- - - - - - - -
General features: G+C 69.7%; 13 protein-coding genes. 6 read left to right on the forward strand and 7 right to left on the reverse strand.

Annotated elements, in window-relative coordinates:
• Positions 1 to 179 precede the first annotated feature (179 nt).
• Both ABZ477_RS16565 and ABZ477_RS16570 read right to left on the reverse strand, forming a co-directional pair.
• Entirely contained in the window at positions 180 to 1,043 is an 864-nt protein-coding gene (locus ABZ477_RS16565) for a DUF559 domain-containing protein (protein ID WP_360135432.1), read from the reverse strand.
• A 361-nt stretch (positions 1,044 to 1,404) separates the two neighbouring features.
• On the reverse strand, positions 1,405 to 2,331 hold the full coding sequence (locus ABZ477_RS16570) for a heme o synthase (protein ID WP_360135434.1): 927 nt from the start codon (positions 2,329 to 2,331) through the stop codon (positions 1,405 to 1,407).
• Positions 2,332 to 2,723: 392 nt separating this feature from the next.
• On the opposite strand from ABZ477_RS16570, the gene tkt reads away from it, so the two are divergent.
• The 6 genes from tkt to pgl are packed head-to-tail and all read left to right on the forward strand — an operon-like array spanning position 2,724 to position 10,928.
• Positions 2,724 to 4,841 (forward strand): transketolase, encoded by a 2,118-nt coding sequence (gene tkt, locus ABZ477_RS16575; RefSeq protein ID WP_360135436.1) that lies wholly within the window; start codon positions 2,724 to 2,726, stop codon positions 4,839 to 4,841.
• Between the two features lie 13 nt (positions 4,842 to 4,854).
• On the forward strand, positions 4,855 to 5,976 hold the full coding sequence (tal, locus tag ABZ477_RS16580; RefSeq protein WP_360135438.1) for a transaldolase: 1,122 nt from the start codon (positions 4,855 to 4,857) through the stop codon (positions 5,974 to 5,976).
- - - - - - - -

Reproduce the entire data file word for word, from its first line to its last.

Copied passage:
General features: G+C 69.7%; 13 protein-coding genes. 6 read left to right on the forward strand and 7 right to left on the reverse strand.

Annotated elements, in window-relative coordinates:
• Positions 1 to 179 precede the first annotated feature (179 nt).
• Both ABZ477_RS16565 and ABZ477_RS16570 read right to left on the reverse strand, forming a co-directional pair.
• Entirely contained in the window at positions 180 to 1,043 is an 864-nt protein-coding gene (locus ABZ477_RS16565) for a DUF559 domain-containing protein (protein ID WP_360135432.1), read from the reverse strand.
• A 361-nt stretch (positions 1,044 to 1,404) separates the two neighbouring features.
• On the reverse strand, positions 1,405 to 2,331 hold the full coding sequence (locus ABZ477_RS16570) for a heme o synthase (protein ID WP_360135434.1): 927 nt from the start codon (positions 2,329 to 2,331) through the stop codon (positions 1,405 to 1,407).
• Positions 2,332 to 2,723: 392 nt separating this feature from the next.
• On the opposite strand from ABZ477_RS16570, the gene tkt reads away from it, so the two are divergent.
• The 6 genes from tkt to pgl are packed head-to-tail and all read left to right on the forward strand — an operon-like array spanning position 2,724 to position 10,928.
• Positions 2,724 to 4,841 (forward strand): transketolase, encoded by a 2,118-nt coding sequence (gene tkt, locus ABZ477_RS16575; RefSeq protein ID WP_360135436.1) that lies wholly within the window; start codon positions 2,724 to 2,726, stop codon positions 4,839 to 4,841.
• Between the two features lie 13 nt (positions 4,842 to 4,854).
• On the forward strand, positions 4,855 to 5,976 hold the full coding sequence (tal, locus tag ABZ477_RS16580; RefSeq protein WP_360135438.1) for a transaldolase: 1,122 nt from the start codon (positions 4,855 to 4,857) through the stop codon (positions 5,974 to 5,976).